American Airlines and the copilot of Flight 587 are officially being blamed for the November 2001 crash of an Airbus A300 after the vertical tail separated in flight seconds after takeoff. More than 260 people were killed when the airliner fell into a New York City neighborhood. In its final report, the NTSB blamed the copilot for “unnecessary and excessive rudder inputs” (after the aircraft encountered wake turbulence) that created aerodynamic loads “beyond the ultimate design strength of the vertical stabilizer.” The Safety Board said the “high sensitivity” of the airplane’s rudder control system “is susceptible to potentially hazardous rudder pedal inputs at higher speeds,” and recommended the design be modified. The Safety Board also criticized American Airlines’ pilot training, as well as Airbus for not fully disclosing safety information. Airbus denies it didn’t sufficiently disseminate warnings about rudder sensitivity, but contends that the sensitivity had nothing to do with the accident because the copilot applied tremendous pressure to the rudder pedals. Airbus also denies American Airlines’ contention that it failed to disclose vital safety data, and said it told the airline several times it was training pilots improperly.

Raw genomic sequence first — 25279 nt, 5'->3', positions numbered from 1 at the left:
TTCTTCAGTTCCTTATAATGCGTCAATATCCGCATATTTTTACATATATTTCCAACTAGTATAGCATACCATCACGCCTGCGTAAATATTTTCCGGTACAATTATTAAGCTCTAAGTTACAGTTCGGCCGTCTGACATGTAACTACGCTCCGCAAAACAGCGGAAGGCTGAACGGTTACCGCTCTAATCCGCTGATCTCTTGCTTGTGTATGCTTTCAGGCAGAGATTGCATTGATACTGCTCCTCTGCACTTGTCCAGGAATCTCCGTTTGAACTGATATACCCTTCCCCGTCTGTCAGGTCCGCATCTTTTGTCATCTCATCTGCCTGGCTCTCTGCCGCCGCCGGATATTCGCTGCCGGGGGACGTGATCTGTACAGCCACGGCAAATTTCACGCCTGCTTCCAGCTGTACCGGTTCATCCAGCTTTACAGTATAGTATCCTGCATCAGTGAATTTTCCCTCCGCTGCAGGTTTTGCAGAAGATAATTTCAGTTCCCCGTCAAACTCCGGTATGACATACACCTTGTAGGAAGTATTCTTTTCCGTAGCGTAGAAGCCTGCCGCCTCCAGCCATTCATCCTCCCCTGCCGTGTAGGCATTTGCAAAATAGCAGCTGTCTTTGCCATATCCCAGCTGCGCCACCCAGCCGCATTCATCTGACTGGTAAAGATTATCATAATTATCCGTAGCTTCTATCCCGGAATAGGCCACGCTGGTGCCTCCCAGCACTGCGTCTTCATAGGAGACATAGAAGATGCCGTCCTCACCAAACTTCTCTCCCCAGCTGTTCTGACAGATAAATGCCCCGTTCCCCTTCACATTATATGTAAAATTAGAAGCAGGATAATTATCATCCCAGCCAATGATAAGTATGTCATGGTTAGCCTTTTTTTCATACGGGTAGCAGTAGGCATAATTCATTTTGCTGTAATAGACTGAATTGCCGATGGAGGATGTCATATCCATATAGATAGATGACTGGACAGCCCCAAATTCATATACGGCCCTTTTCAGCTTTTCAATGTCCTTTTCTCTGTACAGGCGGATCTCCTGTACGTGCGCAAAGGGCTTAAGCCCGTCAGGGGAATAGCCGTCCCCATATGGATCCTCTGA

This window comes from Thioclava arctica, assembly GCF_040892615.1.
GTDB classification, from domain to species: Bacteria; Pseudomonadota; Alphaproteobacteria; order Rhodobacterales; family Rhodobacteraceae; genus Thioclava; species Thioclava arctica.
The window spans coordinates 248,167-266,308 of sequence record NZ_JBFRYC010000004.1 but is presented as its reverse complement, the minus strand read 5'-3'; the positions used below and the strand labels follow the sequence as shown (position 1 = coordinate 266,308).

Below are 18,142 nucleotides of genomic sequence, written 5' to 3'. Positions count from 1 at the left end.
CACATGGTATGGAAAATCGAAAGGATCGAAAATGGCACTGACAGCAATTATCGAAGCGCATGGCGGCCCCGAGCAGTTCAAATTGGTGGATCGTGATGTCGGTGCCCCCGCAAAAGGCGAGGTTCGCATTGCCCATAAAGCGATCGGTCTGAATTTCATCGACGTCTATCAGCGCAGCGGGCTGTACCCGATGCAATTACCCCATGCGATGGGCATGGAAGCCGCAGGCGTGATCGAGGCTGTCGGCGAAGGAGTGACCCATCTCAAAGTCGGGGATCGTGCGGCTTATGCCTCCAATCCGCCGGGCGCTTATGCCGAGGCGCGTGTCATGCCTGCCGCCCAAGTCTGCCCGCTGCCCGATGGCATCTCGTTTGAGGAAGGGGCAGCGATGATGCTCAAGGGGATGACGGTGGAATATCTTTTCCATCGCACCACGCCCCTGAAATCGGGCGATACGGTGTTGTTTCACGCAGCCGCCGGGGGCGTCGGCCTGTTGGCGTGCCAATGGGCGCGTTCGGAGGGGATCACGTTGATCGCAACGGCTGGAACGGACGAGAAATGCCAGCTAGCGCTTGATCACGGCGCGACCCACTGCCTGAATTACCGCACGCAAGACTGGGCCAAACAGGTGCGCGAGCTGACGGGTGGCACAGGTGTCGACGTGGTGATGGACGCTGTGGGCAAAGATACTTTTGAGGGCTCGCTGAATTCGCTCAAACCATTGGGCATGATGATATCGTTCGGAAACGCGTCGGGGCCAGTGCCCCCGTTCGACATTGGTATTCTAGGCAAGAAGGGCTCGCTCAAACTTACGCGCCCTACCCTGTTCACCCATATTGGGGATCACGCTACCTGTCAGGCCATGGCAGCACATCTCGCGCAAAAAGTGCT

Airbus, airline react to NTSB findings
- December 14, 2007, 7:21 AM